Intro: Magnetic Collar Stays
Button-down shirts are great and versatile. However, if you are not wearing a tie and there are no buttons on the collars, you can often look like you are going to fly away with airplane wings around your neck.
This is a simple, inexpensive and quick way to use magnets to create collar stays that will keep the collars on your shirt from looking like you are "cleared for take-off".
There are some folks selling magnetic collar stays for a small fortune ( http://www.wurkinstiffs.com/power-stays/6-2-5-power-stays.html ). You can achieve the same objective with stuff lying around the house for free. I did.
Step 1: The Supplies
Begin with a pair of metal snips, a piece of feromagnetic metal, two small disc magnets, your original plastic collar stays and a marker. If you don't own metal snips, you can probably use good scissors. A rotary tool like a Dremel with a cut-off wheel, or even a saw would likely work too.
I did not buy anything. I took two disc magnets from the back of some old refrigerator magnets. The piece of metal was in a box of junk in the garage. Thin steel or other feromagnetic sheet metal is widely salvageable from old toasters and other items that are commonly thrown away. You can also buy a small metal sheet at hardware stores, craft stores or on ebay. At Home Depot, just walk down the galvanized vent aisle. You will find something cheap that will likely be large enough for collar stays for the whole neighborhood. If you do not have neodymium magnets lying around, these are cheap and widely available at hardware stores, ebay and other sites. You only need two. I quickly found a set of 20, 8mm disc magnets for $3.49 on http://accstation.com/mothremgnt01.html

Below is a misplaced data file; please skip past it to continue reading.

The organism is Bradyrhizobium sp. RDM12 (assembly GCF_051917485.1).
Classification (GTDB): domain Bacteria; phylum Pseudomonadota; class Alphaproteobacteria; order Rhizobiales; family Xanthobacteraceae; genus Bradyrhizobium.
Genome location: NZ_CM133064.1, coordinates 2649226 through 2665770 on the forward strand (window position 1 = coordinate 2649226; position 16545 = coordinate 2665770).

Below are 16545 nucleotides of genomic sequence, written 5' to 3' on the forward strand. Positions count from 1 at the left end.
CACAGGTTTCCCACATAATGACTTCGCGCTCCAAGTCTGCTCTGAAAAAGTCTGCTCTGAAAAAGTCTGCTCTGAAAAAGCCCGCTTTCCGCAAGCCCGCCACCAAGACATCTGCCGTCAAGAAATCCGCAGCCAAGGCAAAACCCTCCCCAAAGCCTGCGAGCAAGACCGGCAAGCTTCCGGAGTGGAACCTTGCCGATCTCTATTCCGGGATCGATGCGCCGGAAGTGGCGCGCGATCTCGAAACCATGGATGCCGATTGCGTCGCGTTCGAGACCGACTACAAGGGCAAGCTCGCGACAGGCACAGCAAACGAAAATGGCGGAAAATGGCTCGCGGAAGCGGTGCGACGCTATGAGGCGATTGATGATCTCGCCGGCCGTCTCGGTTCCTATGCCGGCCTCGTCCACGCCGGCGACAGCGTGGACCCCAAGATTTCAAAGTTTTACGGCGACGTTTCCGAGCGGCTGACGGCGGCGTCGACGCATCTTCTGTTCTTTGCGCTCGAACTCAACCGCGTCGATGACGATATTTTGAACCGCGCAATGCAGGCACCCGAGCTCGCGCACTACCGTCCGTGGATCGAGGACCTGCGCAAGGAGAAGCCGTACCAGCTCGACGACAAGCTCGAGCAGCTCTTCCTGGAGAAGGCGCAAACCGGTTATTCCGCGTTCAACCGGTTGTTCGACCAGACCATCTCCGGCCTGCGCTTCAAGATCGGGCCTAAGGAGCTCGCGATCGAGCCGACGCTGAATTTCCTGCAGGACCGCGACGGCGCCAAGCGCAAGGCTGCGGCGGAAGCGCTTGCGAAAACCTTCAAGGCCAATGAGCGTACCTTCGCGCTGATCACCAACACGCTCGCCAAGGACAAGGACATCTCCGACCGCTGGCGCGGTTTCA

Step 2: Trace Your Collar Stays on the Metal
Take your original plastic collar stays and trace them on the metal.
Step 3: Cut Out the Metal Stays
I used tin snips to cut out the traced collar stays. You probably could use a Dremel, saw or maybe even some industrial scissors depending on how thick your metal is. The metal I used was easily bendable by hand.
Step 4: Sand Down Rough Edges and You Are Finished
I used a belt sander to quickly sand down the rough edges on the collar stays. You could use a metal file or sandpaper just as well. This step is optional. It does not matter what the stays or the disc magnets look like. They will not be visable.
Step 5: Apply the Collar Stays and Magnets
Put the newly cut out metal collar stays in the shirt. Place the small disc magnets on the inside of the shirt by the tips of the collar. The magnets will easily stay attached to the shirt. I have not had any come off from normal activity yet. You are finished. No more airplane wings. Just remember to remove the magnets and the stays prior to washing the shirt. If feromagnetic metal is in prolonged contact with water, a rusty mess would likely be left on your shirt.